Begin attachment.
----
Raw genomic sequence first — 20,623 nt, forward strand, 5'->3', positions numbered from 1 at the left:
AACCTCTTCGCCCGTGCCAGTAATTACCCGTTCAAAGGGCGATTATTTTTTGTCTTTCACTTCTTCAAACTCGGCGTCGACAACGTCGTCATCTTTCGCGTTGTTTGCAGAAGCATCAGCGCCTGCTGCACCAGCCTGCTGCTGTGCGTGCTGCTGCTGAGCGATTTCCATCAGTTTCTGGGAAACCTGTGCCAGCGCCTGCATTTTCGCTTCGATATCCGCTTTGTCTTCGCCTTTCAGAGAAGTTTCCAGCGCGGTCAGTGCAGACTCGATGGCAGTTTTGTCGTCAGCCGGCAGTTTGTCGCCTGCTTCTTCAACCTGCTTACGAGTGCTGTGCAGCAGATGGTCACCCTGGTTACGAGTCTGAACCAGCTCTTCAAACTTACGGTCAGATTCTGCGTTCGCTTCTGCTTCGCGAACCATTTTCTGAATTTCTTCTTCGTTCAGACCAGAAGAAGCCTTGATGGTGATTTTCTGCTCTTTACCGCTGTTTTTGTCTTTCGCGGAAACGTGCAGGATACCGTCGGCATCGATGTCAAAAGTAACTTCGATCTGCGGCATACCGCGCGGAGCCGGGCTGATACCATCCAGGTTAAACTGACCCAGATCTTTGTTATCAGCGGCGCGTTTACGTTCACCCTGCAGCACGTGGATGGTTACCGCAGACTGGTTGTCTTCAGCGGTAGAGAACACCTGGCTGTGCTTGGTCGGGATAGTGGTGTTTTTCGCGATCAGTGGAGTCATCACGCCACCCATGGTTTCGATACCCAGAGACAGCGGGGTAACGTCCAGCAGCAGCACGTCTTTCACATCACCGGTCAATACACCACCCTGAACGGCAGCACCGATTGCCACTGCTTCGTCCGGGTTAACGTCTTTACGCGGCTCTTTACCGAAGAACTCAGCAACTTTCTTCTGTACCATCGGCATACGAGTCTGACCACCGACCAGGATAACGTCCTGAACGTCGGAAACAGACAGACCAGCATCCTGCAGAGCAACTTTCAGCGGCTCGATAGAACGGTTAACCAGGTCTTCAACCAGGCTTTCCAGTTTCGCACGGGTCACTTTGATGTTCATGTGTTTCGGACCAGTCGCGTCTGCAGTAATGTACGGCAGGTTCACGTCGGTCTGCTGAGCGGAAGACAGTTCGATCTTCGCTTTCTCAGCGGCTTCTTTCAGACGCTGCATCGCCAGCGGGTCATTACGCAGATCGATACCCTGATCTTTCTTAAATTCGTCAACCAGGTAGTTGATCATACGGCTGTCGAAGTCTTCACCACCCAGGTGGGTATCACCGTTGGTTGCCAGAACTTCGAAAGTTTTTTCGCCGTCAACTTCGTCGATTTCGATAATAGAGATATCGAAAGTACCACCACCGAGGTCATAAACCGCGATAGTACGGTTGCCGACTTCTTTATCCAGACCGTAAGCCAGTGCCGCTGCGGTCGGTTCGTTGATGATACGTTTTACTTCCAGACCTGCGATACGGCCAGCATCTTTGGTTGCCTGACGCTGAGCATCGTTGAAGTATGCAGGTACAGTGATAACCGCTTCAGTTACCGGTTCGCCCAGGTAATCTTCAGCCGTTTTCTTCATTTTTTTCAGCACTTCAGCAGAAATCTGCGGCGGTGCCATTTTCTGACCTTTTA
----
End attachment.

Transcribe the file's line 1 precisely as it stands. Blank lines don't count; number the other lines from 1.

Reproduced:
Raw genomic sequence first — 20,623 nt, forward strand, 5'->3', positions numbered from 1 at the left: